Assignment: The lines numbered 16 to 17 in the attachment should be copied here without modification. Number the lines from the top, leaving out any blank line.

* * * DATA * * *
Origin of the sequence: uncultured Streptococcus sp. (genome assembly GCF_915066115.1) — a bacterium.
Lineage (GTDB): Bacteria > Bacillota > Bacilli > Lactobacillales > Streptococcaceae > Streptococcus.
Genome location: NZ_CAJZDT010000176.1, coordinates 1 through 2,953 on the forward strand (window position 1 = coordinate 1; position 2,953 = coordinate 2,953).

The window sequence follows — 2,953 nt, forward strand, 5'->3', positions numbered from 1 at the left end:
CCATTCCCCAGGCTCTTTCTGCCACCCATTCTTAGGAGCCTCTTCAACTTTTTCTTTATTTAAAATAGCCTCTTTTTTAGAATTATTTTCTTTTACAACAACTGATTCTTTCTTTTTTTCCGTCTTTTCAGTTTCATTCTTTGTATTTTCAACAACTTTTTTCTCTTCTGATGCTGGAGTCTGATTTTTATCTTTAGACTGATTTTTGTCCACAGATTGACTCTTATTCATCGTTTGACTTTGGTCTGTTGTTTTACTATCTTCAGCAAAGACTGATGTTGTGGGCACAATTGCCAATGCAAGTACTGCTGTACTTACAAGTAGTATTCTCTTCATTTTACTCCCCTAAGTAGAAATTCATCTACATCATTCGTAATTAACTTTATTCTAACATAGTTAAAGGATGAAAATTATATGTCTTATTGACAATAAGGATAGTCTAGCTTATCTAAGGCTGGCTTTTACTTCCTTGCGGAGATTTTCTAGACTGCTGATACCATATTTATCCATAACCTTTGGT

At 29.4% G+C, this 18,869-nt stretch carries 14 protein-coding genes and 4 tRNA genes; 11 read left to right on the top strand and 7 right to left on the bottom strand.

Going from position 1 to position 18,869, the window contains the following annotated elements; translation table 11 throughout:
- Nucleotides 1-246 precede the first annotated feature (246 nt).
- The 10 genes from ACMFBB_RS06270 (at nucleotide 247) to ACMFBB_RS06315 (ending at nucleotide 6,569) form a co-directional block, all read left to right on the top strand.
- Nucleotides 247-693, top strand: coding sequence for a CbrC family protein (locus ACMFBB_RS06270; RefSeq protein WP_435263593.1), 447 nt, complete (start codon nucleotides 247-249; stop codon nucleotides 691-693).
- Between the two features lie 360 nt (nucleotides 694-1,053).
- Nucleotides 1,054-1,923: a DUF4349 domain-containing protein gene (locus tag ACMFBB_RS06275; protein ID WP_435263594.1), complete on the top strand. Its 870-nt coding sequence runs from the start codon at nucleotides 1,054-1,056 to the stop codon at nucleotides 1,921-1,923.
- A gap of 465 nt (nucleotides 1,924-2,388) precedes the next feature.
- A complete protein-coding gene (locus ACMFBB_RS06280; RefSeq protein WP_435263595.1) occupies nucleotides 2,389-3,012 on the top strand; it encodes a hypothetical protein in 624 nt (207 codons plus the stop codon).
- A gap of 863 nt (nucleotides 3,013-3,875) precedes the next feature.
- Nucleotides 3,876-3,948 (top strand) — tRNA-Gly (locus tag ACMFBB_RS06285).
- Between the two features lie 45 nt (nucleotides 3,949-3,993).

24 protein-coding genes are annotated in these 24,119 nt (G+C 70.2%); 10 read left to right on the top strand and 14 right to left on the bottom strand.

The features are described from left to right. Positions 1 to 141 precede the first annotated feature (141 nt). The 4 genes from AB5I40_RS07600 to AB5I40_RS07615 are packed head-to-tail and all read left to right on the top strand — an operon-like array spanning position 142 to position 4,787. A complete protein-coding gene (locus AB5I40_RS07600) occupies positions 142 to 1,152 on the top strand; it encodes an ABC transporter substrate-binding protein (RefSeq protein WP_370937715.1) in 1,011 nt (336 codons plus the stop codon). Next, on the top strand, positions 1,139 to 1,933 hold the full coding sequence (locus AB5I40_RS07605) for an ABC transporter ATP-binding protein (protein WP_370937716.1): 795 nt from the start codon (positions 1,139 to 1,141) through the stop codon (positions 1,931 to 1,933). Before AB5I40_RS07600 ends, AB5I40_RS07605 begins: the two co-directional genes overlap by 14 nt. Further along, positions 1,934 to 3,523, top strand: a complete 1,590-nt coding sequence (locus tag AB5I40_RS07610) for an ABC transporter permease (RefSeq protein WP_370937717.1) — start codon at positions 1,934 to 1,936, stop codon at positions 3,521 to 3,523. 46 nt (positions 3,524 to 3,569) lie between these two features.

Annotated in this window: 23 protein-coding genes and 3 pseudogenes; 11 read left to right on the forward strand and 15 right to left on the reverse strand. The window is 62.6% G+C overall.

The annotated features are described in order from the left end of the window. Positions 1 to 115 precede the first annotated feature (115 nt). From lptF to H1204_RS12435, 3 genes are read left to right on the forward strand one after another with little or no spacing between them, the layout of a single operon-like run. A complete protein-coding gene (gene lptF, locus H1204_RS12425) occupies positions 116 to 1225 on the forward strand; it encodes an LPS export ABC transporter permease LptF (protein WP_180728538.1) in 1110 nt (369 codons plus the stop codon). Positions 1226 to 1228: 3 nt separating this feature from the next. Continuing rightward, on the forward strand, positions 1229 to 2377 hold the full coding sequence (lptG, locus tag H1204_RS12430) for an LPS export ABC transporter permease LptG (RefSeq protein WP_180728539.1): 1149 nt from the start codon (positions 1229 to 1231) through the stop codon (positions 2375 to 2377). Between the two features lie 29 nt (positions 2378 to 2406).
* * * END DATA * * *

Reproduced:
- Nucleotides 3,876-3,948 (top strand) — tRNA-Gly (locus tag ACMFBB_RS06285).
- Between the two features lie 45 nt (nucleotides 3,949-3,993).